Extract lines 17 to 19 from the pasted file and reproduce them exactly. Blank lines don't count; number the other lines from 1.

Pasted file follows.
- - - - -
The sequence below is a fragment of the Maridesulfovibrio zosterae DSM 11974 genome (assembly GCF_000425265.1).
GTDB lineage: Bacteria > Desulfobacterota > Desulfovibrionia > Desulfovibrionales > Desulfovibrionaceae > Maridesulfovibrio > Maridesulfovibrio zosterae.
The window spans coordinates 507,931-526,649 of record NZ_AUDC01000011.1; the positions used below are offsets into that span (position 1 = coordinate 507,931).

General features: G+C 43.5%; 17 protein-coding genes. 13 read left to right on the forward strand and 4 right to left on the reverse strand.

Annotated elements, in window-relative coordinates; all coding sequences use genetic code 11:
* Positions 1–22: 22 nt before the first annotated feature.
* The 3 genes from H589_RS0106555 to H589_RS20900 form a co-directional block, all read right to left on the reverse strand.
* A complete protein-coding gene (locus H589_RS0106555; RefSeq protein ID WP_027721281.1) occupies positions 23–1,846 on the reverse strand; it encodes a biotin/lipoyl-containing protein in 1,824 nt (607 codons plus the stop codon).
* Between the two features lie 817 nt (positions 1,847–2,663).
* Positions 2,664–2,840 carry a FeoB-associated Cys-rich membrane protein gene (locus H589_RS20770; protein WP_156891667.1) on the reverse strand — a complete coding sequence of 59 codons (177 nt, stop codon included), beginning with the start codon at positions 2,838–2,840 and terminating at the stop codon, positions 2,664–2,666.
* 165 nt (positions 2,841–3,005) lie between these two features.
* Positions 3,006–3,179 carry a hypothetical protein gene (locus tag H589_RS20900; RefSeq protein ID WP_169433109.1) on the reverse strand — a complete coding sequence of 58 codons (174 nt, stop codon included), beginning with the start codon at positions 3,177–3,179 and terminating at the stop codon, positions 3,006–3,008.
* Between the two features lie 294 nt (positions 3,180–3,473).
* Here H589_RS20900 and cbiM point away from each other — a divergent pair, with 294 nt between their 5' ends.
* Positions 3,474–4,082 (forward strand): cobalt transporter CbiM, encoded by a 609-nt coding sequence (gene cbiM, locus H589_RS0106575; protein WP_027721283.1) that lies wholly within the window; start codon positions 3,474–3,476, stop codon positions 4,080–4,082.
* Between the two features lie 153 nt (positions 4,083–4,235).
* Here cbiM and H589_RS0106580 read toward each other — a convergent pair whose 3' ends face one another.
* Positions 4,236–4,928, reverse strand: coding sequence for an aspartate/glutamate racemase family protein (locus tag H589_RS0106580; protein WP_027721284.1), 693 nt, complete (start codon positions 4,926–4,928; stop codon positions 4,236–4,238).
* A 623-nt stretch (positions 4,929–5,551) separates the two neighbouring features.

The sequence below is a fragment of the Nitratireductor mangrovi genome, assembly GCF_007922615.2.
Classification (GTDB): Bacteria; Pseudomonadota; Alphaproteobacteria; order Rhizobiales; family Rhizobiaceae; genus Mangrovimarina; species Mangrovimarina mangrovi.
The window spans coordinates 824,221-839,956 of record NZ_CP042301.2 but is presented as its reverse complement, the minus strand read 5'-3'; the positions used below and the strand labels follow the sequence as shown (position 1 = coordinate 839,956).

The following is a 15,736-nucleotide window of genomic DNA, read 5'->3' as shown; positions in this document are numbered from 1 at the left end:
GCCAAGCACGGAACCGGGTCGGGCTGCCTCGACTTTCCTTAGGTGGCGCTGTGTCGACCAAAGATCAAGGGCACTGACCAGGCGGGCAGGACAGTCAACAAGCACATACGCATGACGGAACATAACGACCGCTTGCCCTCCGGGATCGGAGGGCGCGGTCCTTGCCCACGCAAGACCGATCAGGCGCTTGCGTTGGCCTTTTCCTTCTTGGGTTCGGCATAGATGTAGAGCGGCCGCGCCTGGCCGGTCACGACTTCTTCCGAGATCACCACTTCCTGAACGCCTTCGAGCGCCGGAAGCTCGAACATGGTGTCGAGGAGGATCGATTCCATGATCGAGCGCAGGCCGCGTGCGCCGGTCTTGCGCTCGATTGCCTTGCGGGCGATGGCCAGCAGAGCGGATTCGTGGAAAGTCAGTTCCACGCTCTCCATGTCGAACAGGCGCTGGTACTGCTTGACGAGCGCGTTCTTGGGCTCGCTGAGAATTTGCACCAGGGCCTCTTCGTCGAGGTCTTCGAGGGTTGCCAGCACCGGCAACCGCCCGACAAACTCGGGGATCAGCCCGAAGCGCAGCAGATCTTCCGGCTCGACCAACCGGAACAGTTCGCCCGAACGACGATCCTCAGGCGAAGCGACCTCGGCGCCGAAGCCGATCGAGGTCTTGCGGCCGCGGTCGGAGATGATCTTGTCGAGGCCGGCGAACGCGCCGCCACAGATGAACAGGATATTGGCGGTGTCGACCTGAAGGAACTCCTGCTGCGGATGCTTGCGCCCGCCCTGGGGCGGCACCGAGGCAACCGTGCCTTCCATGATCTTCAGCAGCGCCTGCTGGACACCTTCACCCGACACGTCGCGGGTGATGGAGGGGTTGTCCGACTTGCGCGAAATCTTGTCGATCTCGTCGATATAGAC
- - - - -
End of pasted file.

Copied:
* Here cbiM and H589_RS0106580 read toward each other — a convergent pair whose 3' ends face one another.
* Positions 4,236–4,928, reverse strand: coding sequence for an aspartate/glutamate racemase family protein (locus tag H589_RS0106580; protein WP_027721284.1), 693 nt, complete (start codon positions 4,926–4,928; stop codon positions 4,236–4,238).
* A 623-nt stretch (positions 4,929–5,551) separates the two neighbouring features.